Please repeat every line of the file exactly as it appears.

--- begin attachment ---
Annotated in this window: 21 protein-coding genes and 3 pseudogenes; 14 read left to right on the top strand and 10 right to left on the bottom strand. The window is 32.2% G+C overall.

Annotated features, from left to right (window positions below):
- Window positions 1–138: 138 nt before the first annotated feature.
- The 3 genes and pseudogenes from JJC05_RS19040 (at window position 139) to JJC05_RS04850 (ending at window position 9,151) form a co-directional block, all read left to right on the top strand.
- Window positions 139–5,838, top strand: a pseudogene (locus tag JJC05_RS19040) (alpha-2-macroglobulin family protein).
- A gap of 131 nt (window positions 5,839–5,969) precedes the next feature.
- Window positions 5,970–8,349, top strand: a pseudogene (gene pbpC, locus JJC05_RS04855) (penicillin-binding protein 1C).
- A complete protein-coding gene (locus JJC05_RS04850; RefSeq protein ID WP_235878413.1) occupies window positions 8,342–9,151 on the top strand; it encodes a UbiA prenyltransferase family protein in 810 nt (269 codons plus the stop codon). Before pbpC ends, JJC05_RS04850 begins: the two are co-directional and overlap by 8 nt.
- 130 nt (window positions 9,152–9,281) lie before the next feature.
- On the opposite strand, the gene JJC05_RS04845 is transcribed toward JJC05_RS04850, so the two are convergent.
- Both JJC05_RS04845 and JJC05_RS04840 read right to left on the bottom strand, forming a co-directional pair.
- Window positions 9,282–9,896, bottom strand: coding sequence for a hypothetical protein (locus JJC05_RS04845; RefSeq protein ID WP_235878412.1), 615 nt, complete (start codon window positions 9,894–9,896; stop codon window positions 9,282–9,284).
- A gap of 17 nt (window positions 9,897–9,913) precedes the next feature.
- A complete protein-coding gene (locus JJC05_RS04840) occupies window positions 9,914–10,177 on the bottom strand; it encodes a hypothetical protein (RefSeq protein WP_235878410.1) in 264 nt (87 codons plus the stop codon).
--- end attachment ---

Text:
Annotated in this window: 21 protein-coding genes and 3 pseudogenes; 14 read left to right on the top strand and 10 right to left on the bottom strand. The window is 32.2% G+C overall.

Annotated features, from left to right (window positions below):
- Window positions 1–138: 138 nt before the first annotated feature.
- The 3 genes and pseudogenes from JJC05_RS19040 (at window position 139) to JJC05_RS04850 (ending at window position 9,151) form a co-directional block, all read left to right on the top strand.
- Window positions 139–5,838, top strand: a pseudogene (locus tag JJC05_RS19040) (alpha-2-macroglobulin family protein).
- A gap of 131 nt (window positions 5,839–5,969) precedes the next feature.
- Window positions 5,970–8,349, top strand: a pseudogene (gene pbpC, locus JJC05_RS04855) (penicillin-binding protein 1C).
- A complete protein-coding gene (locus JJC05_RS04850; RefSeq protein ID WP_235878413.1) occupies window positions 8,342–9,151 on the top strand; it encodes a UbiA prenyltransferase family protein in 810 nt (269 codons plus the stop codon). Before pbpC ends, JJC05_RS04850 begins: the two are co-directional and overlap by 8 nt.
- 130 nt (window positions 9,152–9,281) lie before the next feature.
- On the opposite strand, the gene JJC05_RS04845 is transcribed toward JJC05_RS04850, so the two are convergent.
- Both JJC05_RS04845 and JJC05_RS04840 read right to left on the bottom strand, forming a co-directional pair.
- Window positions 9,282–9,896, bottom strand: coding sequence for a hypothetical protein (locus JJC05_RS04845; RefSeq protein ID WP_235878412.1), 615 nt, complete (start codon window positions 9,894–9,896; stop codon window positions 9,282–9,284).
- A gap of 17 nt (window positions 9,897–9,913) precedes the next feature.
- A complete protein-coding gene (locus JJC05_RS04840) occupies window positions 9,914–10,177 on the bottom strand; it encodes a hypothetical protein (RefSeq protein WP_235878410.1) in 264 nt (87 codons plus the stop codon).